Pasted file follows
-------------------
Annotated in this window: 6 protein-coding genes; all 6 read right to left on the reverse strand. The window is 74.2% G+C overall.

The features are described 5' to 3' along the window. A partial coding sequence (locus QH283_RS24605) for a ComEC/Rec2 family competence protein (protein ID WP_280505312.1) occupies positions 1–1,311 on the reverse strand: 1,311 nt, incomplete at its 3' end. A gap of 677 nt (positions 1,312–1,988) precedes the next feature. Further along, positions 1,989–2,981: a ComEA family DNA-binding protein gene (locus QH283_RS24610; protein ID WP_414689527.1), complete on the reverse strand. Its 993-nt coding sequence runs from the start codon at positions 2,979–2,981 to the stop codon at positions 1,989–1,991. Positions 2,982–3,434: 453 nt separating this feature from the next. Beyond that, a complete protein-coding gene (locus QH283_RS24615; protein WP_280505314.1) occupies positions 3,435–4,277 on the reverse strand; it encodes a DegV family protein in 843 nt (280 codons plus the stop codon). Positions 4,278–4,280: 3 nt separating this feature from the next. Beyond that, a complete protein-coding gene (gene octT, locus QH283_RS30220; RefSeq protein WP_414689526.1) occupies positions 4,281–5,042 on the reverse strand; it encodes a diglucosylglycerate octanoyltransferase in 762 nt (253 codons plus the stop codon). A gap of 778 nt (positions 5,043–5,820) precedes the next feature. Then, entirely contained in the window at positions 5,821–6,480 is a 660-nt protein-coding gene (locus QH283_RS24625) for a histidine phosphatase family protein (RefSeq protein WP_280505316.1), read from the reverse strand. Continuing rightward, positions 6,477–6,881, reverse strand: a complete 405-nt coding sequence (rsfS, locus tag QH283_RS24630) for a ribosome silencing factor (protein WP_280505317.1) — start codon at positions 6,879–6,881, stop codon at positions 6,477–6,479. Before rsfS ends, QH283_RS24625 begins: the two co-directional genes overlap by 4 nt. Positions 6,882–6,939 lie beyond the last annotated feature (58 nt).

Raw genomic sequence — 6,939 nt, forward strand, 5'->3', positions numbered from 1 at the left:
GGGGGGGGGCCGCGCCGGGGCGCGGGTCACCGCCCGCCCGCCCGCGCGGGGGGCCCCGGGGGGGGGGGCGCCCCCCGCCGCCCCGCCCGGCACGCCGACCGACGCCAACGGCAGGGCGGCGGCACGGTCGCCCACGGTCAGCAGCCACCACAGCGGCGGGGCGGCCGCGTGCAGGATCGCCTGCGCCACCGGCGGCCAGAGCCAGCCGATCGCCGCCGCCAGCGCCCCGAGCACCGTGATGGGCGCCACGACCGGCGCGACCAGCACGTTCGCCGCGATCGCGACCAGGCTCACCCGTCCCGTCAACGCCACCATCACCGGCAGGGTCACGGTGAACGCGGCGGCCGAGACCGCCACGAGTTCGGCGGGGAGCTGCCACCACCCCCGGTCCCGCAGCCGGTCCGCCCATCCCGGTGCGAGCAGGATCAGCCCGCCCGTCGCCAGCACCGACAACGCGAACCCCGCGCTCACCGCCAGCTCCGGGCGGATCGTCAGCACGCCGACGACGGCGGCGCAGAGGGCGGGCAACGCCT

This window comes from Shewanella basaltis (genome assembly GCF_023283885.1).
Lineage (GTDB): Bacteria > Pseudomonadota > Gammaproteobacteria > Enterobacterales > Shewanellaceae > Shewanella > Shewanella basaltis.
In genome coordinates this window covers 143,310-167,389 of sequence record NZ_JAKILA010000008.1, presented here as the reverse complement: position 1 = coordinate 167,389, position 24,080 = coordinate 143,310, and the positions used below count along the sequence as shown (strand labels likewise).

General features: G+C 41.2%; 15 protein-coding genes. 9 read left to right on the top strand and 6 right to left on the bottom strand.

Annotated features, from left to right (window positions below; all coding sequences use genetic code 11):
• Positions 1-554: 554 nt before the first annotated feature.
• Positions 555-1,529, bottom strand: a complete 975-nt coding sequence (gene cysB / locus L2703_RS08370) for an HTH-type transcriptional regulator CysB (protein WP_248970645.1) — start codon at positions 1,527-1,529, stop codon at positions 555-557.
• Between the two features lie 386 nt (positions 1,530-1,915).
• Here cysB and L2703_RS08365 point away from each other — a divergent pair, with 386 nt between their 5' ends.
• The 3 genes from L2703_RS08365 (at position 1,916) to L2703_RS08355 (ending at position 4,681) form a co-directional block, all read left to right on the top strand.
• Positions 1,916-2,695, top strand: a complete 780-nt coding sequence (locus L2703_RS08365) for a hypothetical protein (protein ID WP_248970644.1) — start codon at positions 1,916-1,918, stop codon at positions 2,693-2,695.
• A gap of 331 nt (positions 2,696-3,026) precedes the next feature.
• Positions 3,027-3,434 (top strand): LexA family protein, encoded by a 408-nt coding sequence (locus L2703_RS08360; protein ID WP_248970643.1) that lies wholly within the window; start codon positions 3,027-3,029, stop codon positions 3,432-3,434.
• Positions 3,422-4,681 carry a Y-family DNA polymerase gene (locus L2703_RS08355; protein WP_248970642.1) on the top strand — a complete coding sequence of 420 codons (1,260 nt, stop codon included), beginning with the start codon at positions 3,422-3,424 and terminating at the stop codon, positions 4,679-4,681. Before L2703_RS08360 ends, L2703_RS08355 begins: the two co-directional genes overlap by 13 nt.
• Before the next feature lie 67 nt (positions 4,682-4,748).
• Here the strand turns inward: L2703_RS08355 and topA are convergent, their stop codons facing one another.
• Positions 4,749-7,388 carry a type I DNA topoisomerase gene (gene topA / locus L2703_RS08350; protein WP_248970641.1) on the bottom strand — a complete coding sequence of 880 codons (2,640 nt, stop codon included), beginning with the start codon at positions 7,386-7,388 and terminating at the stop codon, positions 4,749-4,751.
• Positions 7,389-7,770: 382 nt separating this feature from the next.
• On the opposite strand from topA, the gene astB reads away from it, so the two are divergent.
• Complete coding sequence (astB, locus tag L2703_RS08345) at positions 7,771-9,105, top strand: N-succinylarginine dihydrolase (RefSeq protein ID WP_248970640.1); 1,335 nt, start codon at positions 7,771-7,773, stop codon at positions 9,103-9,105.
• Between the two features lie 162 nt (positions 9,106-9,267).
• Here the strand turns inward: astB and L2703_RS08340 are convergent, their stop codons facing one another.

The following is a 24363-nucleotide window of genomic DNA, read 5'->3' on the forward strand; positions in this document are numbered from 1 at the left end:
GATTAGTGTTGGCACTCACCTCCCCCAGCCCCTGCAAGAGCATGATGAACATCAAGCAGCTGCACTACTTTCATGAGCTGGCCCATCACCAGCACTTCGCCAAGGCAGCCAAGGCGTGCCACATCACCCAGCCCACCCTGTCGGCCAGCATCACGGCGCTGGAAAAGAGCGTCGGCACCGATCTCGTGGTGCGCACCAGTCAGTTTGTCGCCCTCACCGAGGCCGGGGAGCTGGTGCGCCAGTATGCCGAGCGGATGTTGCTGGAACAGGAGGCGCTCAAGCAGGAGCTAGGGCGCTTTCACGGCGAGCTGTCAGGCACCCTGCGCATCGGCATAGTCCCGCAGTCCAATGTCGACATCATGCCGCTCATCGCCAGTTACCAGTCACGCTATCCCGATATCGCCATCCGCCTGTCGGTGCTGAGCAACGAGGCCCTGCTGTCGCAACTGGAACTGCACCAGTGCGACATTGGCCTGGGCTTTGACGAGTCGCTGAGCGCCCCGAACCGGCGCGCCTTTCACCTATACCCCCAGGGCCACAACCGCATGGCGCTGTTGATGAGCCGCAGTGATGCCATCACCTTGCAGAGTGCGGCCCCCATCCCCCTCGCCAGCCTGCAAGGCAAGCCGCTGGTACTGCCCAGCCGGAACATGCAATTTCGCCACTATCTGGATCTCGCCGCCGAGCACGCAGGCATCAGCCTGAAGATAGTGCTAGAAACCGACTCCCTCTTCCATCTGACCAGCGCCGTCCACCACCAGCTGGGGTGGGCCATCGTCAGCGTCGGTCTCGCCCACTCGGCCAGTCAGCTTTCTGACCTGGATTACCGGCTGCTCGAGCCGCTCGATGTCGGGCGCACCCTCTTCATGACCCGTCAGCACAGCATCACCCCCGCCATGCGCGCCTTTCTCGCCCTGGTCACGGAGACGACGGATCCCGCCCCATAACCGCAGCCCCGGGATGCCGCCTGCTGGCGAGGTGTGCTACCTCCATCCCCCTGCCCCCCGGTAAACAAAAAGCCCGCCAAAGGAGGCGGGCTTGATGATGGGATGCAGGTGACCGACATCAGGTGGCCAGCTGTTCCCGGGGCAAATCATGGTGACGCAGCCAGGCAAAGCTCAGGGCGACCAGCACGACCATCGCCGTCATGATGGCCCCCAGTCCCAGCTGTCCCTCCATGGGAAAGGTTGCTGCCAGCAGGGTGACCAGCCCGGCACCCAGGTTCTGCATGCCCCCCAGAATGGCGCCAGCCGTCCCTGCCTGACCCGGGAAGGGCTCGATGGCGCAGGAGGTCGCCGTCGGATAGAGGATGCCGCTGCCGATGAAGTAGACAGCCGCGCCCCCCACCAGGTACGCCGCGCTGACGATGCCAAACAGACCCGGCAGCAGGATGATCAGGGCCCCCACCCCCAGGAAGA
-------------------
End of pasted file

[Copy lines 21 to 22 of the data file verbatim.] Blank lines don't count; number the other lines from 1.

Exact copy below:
• Positions 4,749-7,388 carry a type I DNA topoisomerase gene (gene topA / locus L2703_RS08350; protein WP_248970641.1) on the bottom strand — a complete coding sequence of 880 codons (2,640 nt, stop codon included), beginning with the start codon at positions 7,386-7,388 and terminating at the stop codon, positions 4,749-4,751.
• Positions 7,389-7,770: 382 nt separating this feature from the next.